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The one on the left appears to be a for a vanity sink. Though sinks usually connect to 1-1/2" pipe, anything below slab level is usually upsized to 2" for clog avoidance and easier cleaning. You'd reduce it above floor level. It's positioned to be either in the wall or in the cabinet. The center is the toilet. 4" stubs are often used so that ...


2

You're not going to (attempt to) drill through that I-beam to make a run for your wiring. Right? Good, don't attempt that. It looks like the duct hanger extends about 3/4 of the I-beam, and you'll be sorely tempted to have the bottom of the soffit right under the duct. However, a bit of an air gap significantly reduces the chances of some future person (...


2

Is there a reason why you need a 3-1/2" thick wall? If not, the studs could be rotated so the rough wall adds only 1-1/2" in front of the insulation/wrap. It seems that would make all the other problems melt away. You'd have to figure out what to do about top and bottom plates. You could rip a 2x4 in half and try to nail the studs to that, but it's ...


2

Aside from the need to land the circuit’s hot AND neutral on the AFCI breaker (or GFCI or A/GFCI), as ThreePhaseEel discusses, there’s another problem with this panel, so you might as well fix it now. One neutral per lug. Period. There are a small number of electricians who group each circuit’s neutral and ground together and stick them under the same screw ...


1

You don't want to apply a double barrier as this may result in the dreaded "moisture sandwich" inside the wall. Use unfaced batts. In fact I'd recommend rockwool over fiberglass for your use case due to its moisture resilience and easier working.


1

It is very hard to answer this question as it's like asking what is the going rate for a car? But to give you an idea of a semi-DIY job I did about 4 years ago for the exact size basement remodel but with all 6 walls concrete (below garage), it cost me about $3,000 in labor (framing + drywall + tile), including lumber and sheetrock. The framer was an ...


1

You need to move the neutrals for those circuits onto the breaker neutral lugs Many AFCI breakers, yours included, have a ground-fault trip in them, set at around 30mA, in order to catch arcs and other firestartingly hazardous leakages to ground. As a result, these AFCIs not only need their neutral pigtails connected to the neutral bus, they need the ...


1

Wow, looks like a problem (and one I've never dealt with). But I will venture what I would do: clean thoroughly with scrub brush and TSP spray insect poison deeply into each crack and crevice and let everything dry out seal all cracks and crevices with low-expansion spray foam paint all with waterproofing mopping sealant (like Redguard) pack with latex-...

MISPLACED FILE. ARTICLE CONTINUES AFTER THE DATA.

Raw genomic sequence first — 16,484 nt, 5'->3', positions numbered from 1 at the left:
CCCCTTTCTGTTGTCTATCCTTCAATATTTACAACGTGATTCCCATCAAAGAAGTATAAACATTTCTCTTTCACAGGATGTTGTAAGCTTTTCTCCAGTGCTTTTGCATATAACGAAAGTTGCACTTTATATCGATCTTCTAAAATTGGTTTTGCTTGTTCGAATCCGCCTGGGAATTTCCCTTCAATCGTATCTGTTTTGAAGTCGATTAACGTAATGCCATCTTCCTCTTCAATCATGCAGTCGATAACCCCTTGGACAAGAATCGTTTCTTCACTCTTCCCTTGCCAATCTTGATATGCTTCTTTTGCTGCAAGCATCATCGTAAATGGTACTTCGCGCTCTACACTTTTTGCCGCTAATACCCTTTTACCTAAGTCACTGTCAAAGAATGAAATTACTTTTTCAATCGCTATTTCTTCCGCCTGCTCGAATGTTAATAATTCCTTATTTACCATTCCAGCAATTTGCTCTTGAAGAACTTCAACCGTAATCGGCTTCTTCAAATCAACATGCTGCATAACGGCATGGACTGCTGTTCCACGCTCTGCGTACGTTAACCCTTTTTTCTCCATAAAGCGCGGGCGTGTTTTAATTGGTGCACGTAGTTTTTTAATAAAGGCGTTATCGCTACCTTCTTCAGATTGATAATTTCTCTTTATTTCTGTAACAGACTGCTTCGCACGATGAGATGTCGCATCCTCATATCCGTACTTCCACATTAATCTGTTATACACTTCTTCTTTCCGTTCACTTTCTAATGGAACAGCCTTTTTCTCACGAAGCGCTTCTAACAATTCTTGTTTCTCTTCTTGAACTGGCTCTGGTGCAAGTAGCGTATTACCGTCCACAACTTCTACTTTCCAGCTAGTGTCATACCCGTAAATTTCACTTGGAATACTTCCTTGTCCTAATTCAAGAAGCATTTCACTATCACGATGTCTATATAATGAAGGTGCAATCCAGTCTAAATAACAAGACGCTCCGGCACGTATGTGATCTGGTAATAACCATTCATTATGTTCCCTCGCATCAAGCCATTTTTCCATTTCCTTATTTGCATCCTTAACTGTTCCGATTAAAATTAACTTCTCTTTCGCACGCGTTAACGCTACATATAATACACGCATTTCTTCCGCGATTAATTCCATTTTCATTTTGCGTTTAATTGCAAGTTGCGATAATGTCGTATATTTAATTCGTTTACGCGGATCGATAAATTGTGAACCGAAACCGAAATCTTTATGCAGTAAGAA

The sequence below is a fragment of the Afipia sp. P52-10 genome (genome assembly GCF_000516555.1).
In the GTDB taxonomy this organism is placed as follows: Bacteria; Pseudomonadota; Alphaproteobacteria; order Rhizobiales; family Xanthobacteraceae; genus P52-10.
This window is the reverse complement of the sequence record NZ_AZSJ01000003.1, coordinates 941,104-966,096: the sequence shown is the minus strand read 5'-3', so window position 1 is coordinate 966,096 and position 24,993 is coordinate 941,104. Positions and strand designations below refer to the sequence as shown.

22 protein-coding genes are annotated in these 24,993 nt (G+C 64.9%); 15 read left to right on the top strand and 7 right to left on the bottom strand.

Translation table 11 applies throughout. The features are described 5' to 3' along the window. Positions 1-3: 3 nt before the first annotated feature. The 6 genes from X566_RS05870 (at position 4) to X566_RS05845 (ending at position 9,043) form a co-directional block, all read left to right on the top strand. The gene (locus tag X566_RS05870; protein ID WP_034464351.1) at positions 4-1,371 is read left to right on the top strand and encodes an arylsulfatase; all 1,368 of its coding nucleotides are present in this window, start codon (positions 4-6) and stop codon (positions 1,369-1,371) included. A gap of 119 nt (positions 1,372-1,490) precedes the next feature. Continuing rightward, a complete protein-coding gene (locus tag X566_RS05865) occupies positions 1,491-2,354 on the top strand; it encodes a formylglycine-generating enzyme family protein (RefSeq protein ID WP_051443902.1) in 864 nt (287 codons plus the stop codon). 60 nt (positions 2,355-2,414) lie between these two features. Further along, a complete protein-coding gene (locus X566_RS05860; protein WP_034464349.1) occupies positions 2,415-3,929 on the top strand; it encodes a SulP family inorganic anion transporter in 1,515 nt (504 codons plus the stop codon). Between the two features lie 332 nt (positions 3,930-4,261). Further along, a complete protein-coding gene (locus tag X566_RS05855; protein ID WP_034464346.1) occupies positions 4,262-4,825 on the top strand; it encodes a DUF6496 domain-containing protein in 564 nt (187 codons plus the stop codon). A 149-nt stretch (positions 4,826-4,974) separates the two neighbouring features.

1

There are a few issues here: 1) existing exterior concrete wall leaning, 2) location of French drain, 3) new wood wall installed to help existing concrete wall, 4) engineer designed, If the exterior wall is leaning in, it could be dangerous. If there are no cracks on the inside of the wall, then it’s probably not in danger of immediate collapse. However, ...


1

Vapor barriers are installed on the warm side in winter on walls. If you leave the vapor barrier in the middle of the insulation envelope, it will trap the moisture in the wall causing mold or dryrot or both. Vapor travels from a warm environment to a cool environment. When it reaches its dew point it changes from vapor to water. If this occurs in the middle ...


1

Your primary concern would be with any lead-containing coating beneath the Drylok. Your secondary consideration should be for silica. According to the CDC, an N95 is NOT adequate for lead dust, you need a P-100 or equivalent rating on your respirator. For airborne silica dust, an N95 is acceptable. So if you are relatively confidant that there isn't an old ...


1

I'll wager the two product styles address different needs. The sheet with the integral filter fabric installed facing the soil might work well in a soil that does tend to get saturated with water. It provides a drainage channel for that water to run down, rather than build pressure against the foundation wall. The sheet with no filter, installed so the ...


1

Neither your Option #1 nor your Option #2 are ideal. Note: Mastic on the wall is used to keep moisture OUT of the wall, not the HDPE membrane. Note: The HDPE membrane is used to provide an air gap at the wall so moisture can drain DOWN the wall. It eliminates hydrostatic pressure so moisture is not forced in through the wall causing a leak. Your Option #1: ...


1

We often design and build “safe rooms” in custom homes. Safe rooms have several requirements: 1) structurally secure, 2) fire protection, 3) temperature and humidity control, You are requesting information about fire protection only. However, it might be important to have a space that can protect you structurally in case of a severe wildfire AND keep ...


1

The Code requires a minimum ceiling height of 7’-0” for habitable spaces, unless 1) it’s a slopped ceiling, 2) basement remodel, 3) bathroom or shower. (See ICC R304.1) Slopped ceilings shall have at least 50% with at least 7’ and slope down to no more than 5’. Basements can have 6’-8” ceilings in non-habitable spaces. Not more than 75% of a sloped ...


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